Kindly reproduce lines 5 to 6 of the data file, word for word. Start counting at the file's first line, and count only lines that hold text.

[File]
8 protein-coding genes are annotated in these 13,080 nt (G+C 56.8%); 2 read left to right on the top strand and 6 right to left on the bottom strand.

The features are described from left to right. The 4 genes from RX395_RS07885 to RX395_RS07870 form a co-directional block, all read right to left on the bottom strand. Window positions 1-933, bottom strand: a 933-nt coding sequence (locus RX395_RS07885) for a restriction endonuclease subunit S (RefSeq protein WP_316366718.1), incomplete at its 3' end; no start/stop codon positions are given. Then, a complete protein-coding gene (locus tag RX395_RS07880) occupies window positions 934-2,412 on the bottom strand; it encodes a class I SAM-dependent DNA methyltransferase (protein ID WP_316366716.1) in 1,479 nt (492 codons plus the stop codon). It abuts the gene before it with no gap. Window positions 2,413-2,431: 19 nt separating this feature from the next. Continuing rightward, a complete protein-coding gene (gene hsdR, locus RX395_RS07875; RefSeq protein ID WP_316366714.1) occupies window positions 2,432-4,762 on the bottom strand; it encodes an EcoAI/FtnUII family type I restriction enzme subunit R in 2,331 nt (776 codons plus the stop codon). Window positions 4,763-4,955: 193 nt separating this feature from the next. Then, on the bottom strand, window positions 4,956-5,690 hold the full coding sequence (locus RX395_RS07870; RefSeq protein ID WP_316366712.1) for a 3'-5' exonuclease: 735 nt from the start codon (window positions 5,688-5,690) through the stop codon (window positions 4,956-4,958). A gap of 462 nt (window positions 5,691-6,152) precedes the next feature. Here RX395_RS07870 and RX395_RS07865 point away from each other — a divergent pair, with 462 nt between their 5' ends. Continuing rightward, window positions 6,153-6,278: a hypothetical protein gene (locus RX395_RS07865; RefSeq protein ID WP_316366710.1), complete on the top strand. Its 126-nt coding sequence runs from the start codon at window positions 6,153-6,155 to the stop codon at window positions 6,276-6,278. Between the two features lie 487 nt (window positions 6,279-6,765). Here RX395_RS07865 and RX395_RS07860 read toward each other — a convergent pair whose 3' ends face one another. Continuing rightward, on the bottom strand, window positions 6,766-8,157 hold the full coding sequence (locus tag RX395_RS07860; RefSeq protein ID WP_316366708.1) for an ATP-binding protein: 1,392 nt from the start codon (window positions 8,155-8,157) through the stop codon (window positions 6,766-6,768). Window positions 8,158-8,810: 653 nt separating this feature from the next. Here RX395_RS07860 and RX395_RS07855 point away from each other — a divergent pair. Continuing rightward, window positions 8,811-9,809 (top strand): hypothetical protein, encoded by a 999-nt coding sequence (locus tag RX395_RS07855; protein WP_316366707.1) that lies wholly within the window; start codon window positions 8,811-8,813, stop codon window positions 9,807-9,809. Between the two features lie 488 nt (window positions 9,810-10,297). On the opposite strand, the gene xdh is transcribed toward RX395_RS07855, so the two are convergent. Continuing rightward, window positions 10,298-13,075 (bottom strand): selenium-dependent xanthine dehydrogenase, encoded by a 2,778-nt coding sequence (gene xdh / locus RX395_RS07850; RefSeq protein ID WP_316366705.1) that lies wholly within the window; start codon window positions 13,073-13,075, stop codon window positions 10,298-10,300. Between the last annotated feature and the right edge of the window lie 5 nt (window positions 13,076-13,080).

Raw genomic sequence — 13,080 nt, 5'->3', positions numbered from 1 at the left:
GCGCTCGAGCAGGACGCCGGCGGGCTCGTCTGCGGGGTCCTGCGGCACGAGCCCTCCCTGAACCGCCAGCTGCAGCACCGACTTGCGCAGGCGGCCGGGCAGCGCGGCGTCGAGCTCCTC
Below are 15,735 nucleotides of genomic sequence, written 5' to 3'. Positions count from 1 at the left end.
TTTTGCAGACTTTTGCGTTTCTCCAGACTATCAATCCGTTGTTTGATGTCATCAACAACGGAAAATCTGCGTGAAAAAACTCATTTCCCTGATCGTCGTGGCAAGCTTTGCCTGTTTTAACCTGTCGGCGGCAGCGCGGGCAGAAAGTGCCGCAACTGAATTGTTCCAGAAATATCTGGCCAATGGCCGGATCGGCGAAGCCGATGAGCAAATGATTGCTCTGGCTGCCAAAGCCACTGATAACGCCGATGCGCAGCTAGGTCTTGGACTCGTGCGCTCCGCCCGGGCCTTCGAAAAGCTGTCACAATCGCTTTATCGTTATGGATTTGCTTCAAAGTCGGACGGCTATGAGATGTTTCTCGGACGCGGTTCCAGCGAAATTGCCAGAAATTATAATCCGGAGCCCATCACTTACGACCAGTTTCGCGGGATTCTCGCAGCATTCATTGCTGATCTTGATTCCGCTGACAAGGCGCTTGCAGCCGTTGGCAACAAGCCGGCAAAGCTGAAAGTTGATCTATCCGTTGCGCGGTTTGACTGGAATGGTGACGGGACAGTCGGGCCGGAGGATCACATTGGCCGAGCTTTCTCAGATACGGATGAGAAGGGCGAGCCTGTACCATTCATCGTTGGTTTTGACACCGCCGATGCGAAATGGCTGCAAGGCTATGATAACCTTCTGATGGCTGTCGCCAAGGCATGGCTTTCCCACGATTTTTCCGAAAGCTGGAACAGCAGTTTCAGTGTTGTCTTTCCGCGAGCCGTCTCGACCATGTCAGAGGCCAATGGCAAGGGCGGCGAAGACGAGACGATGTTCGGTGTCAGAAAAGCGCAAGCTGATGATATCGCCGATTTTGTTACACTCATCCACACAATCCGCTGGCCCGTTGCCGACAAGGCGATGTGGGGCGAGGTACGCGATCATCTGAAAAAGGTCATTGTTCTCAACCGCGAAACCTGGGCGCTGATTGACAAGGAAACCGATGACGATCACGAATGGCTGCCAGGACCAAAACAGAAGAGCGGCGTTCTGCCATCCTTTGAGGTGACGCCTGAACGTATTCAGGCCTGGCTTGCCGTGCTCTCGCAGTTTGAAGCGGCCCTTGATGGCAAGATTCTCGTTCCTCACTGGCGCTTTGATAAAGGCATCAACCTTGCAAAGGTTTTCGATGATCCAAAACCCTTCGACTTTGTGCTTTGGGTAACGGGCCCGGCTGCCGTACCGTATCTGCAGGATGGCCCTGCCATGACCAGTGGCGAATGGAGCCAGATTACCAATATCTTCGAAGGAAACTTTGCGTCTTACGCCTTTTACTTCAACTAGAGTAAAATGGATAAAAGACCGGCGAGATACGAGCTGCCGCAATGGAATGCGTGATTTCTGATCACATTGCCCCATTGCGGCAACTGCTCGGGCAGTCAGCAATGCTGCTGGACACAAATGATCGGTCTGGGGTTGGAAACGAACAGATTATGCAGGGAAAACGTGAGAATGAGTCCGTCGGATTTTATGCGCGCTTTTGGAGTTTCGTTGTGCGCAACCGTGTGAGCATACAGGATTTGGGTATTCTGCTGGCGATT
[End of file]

Below are 15,735 nucleotides of genomic sequence, written 5' to 3'. Positions count from 1 at the left end.
TTTTGCAGACTTTTGCGTTTCTCCAGACTATCAATCCGTTGTTTGATGTCATCAACAACGGAAAATCTGCGTGAAAAAACTCATTTCCCTGATCGTCGTGGCAAGCTTTGCCTGTTTTAACCTGTCGGCGGCAGCGCGGGCAGAAAGTGCCGCAACTGAATTGTTCCAGAAATATCTGGCCAATGGCCGGATCGGCGAAGCCGATGAGCAAATGATTGCTCTGGCTGCCAAAGCCACTGATAACGCCGATGCGCAGCTAGGTCTTGGACTCGTGCGCTCCGCCCGGGCCTTCGAAAAGCTGTCACAATCGCTTTATCGTTATGGATTTGCTTCAAAGTCGGACGGCTATGAGATGTTTCTCGGACGCGGTTCCAGCGAAATTGCCAGAAATTATAATCCGGAGCCCATCACTTACGACCAGTTTCGCGGGATTCTCGCAGCATTCATTGCTGATCTTGATTCCGCTGACAAGGCGCTTGCAGCCGTTGGCAACAAGCCGGCAAAGCTGAAAGTTGATCTATCCGTTGCGCGGTTTGACTGGAATGGTGACGGGACAGTCGGGCCGGAGGATCACATTGGCCGAGCTTTCTCAGATACGGATGAGAAGGGCGAGCCTGTACCATTCATCGTTGGTTTTGACACCGCCGATGCGAAATGGCTGCAAGGCTATGATAACCTTCTGATGGCTGTCGCCAAGGCATGGCTTTCCCACGATTTTTCCGAAAGCTGGAACAGCAGTTTCAGTGTTGTCTTTCCGCGAGCCGTCTCGACCATGTCAGAGGCCAATGGCAAGGGCGGCGAAGACGAGACGATGTTCGGTGTCAGAAAAGCGCAAGCTGATGATATCGCCGATTTTGTTACACTCATCCACACAATCCGCTGGCCCGTTGCCGACAAGGCGATGTGGGGCGAGGTACGCGATCATCTGAAAAAGGTCATTGTTCTCAACCGCGAAACCTGGGCGCTGATTGACAAGGAAACCGATGACGATCACGAATGGCTGCCAGGACCAAAACAGAAGAGCGGCGTTCTGCCATCCTTTGAGGTGACGCCTGAACGTATTCAGGCCTGGCTTGCCGTGCTCTCGCAGTTTGAAGCGGCCCTTGATGGCAAGATTCTCGTTCCTCACTGGCGCTTTGATAAAGGCATCAACCTTGCAAAGGTTTTCGATGATCCAAAACCCTTCGACTTTGTGCTTTGGGTAACGGGCCCGGCTGCCGTACCGTATCTGCAGGATGGCCCTGCCATGACCAGTGGCGAATGGAGCCAGATTACCAATATCTTCGAAGGAAACTTTGCGTCTTACGCCTTTTACTTCAACTAGAGTAAAATGGATAAAAGACCGGCGAGATACGAGCTGCCGCAATGGAATGCGTGATTTCTGATCACATTGCCCCATTGCGGCAACTGCTCGGGCAGTCAGCAATGCTGCTGGACACAAATGATCGGTCTGGGGTTGGAAACGAACAGATTATGCAGGGAAAACGTGAGAATGAGTCCGTCGGATTTTATGCGCGCTTTTGGAGTTTCGTTGTGCGCAACCGTGTGAGCATACAGGATTTGGGTATTCTGCTGGCGATT